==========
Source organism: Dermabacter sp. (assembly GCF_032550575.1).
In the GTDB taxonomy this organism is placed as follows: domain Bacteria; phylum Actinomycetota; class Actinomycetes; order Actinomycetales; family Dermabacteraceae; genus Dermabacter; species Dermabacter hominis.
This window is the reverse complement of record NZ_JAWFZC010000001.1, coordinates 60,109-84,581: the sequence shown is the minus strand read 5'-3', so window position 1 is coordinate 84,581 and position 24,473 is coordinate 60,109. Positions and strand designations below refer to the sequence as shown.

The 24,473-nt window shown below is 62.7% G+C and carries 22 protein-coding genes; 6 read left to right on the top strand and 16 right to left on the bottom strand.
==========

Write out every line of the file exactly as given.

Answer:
Source organism: Dermabacter sp. (assembly GCF_032550575.1).
In the GTDB taxonomy this organism is placed as follows: domain Bacteria; phylum Actinomycetota; class Actinomycetes; order Actinomycetales; family Dermabacteraceae; genus Dermabacter; species Dermabacter hominis.
This window is the reverse complement of record NZ_JAWFZC010000001.1, coordinates 60,109-84,581: the sequence shown is the minus strand read 5'-3', so window position 1 is coordinate 84,581 and position 24,473 is coordinate 60,109. Positions and strand designations below refer to the sequence as shown.

The 24,473-nt window shown below is 62.7% G+C and carries 22 protein-coding genes; 6 read left to right on the top strand and 16 right to left on the bottom strand.